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We need compromise; how to deal with guns

IDW100890 · politics · opinion · 10/30/2020

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Guns can be used for both the noblest and most despicable purposes. At their best, they are an invaluable tool that can be used for hunting, self-defense, and reminding those in power that citizens are not to be tread on. At their worst, they are cold weapons of death that bring pain and suffering to the unlucky soul that stares down the wrong end of the barrel. When an individual decides to use his unalienable right to arms in one of the most detestable ways imaginable and hurt children, emotions run high as society has to come to terms with the heinous act. 

As the debate on the role of guns in our society has been once again triggered by the school shooting of Marjory Stoneman Douglas High School, the conversation has, as national issues unfortunately often do, devolved to the dealing of absolutes and the simplification of an extremely complex and multifaceted issue. To some, the only morally sound position is absolute gun control legislation, and it is often painted that those who oppose this legislation are responsible for the actions of a mad man. To others, any attempt on regulating guns, including existing legislation, is a direct and organized attack that plans to rid the people of their firearms altogether and their Second-Amendment rights.

To each side, the other is the enemy, attempting to strip everyone of their security and or liberty. And as usual, this deconstructive banter that seems to plague modern politics has accomplished nothing. Only when both sides try to compromise will a reasonable solution be reached, there are plenty of facets to this issue in which a middle ground can be reached in an effort to make positive change.
When examining the polarized sides of the debate, both camps have very different ideas about how to keep society safer. The gun control activists often stand firm that having fewer guns in society is the answer, and guns are best kept in the hands of law enforcement. This, in turn, would ideally lead to fewer school shootings.
The gun rights activists however often take the position that many types of gun laws would be an infringement on the right to bear arms guaranteed in the Constitution. In their eyes, the disarming of citizens can give the government too much power, and ultimately people would not be able to defend themselves from a possible authoritarian government.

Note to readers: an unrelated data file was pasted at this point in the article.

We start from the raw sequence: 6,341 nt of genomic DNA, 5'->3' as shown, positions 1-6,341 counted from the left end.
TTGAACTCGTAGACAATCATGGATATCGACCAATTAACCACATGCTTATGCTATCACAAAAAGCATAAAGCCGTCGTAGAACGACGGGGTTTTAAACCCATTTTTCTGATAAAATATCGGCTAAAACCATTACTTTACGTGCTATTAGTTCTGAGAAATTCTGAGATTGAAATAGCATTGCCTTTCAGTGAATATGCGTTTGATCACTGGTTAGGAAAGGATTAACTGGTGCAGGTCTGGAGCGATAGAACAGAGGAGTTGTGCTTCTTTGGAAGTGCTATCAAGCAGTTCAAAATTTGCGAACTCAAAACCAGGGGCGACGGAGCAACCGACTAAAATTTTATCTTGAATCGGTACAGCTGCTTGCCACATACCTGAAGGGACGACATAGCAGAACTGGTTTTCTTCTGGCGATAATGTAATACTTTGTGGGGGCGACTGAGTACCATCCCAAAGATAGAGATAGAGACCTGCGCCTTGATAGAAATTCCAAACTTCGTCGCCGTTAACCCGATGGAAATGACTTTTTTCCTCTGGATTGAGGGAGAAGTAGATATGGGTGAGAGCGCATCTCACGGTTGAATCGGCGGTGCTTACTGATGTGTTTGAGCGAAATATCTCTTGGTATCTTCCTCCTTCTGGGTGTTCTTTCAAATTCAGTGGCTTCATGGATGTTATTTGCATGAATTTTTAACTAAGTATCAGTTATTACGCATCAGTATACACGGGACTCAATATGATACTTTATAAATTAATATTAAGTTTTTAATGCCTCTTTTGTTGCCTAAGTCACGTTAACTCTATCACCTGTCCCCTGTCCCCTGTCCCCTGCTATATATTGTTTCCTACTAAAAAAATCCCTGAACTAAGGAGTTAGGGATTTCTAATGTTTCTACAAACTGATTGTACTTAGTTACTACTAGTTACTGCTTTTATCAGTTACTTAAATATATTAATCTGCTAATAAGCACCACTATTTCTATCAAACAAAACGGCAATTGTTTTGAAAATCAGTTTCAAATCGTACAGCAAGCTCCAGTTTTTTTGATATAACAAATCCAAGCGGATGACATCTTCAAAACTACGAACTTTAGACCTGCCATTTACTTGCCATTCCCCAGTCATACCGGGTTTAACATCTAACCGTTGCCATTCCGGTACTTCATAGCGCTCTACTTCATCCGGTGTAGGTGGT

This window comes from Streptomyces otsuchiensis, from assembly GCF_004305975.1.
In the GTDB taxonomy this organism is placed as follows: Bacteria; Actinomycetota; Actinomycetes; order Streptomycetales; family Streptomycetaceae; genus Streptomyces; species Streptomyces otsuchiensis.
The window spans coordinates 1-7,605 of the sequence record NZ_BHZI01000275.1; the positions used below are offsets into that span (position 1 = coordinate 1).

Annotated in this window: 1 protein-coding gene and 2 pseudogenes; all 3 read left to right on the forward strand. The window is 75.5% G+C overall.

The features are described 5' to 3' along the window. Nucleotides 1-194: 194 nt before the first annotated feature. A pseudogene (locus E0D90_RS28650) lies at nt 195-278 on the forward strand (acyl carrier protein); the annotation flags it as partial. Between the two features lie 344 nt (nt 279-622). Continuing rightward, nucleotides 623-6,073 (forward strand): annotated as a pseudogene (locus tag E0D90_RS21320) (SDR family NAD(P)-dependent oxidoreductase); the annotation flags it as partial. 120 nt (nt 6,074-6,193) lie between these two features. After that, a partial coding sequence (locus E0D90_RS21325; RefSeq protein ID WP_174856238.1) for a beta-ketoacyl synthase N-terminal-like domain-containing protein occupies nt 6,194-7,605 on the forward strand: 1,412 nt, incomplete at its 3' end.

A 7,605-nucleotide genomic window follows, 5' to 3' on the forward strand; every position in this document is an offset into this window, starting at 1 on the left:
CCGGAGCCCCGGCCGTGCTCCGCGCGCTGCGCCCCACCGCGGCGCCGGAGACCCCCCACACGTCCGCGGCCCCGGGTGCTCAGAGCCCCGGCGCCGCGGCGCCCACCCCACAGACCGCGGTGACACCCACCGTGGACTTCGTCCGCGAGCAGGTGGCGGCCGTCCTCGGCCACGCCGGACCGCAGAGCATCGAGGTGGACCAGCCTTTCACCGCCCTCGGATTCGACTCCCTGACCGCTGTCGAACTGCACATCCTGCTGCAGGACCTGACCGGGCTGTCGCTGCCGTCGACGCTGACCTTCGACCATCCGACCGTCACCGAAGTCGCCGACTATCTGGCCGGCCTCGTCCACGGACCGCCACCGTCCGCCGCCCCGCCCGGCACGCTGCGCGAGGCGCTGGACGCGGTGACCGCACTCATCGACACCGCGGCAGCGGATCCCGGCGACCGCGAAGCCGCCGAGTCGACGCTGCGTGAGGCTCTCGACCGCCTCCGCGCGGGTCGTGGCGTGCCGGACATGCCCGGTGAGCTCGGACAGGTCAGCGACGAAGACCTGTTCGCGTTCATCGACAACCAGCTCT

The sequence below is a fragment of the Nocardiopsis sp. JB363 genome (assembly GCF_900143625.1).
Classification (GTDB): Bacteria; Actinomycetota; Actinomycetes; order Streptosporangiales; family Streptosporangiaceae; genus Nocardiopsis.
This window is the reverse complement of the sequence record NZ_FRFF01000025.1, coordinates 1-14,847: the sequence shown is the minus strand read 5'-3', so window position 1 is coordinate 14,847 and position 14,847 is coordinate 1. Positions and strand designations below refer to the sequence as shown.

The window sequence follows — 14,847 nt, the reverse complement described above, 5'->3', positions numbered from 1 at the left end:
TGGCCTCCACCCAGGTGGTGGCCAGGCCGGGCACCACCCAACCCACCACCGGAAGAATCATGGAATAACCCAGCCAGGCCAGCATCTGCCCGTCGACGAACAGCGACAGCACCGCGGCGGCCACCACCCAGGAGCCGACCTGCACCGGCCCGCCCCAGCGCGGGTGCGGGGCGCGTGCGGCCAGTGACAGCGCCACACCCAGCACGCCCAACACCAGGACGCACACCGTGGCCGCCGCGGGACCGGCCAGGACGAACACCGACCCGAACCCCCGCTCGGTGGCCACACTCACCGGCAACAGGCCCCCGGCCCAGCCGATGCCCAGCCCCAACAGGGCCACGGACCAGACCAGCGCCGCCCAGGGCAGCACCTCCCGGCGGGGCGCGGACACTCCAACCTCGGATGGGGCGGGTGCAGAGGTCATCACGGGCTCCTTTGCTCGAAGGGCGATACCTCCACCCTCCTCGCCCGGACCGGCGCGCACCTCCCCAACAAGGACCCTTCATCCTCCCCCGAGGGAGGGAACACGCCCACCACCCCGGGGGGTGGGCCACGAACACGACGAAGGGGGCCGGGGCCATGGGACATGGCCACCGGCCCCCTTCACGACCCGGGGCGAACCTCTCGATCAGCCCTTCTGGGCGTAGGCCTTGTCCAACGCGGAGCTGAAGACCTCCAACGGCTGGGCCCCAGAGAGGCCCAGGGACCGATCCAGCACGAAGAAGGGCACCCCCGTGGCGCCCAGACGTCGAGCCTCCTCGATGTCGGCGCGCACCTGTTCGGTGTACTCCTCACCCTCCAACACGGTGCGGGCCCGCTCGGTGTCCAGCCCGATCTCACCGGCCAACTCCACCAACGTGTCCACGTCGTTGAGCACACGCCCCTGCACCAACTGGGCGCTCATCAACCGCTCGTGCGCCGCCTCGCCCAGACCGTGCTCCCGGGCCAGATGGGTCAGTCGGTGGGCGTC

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<span style="font-weight: lighter;">As a viable solution to help against school shootings, some assert that more guns given to the right people would make us safer; in the case of a school, that could be teachers, staff, or administrators. The argument is that if properly-trained individuals who had the right to carry did not have that right suspended on school grounds, this would both serve as a deterrent for potential school shooters, as well as provide increased protection in the event of a shooting.

Dissenters of this idea call it dangerous, concluding that much could go wrong if teachers were allowed to carry firearms. For example, much could go wrong if it somehow ended up in the wrong hands, like that of a student’s. Also, in the event of a shooting, they argue that instead of providing protection, the potential of incidental lethal crossfire could worsen the situation.
Both sides of the argument have valid points, as well as valid rebuttals for the other. However, little will be accomplished by remaining staunch on one side. Instead, we ought to examine what middle ground we can arrive at in order to effect change. An example of a compromised solution is more police presence at schools. This can help provide a deterrent for potential school shootings, protection in the event of an active one, and the handling of guns left up to those who most would agree are qualified to operate them.
Of course, this is not a perfect solution. The police have incidents in which they act less than perfectly, and neither side of the argument gets exactly what it wants. However, this is an example of how two sides of this decisive debate can find common ground and work to arriving at a better solution. There are myriad avenues that can be explored, and if we as a society can stop oversimplifying issues in order to push our own agendas, we can possibly open up dialogue in which ideas and their nuances can intellectually and honestly be discussed in an effort to finding viable solutions.

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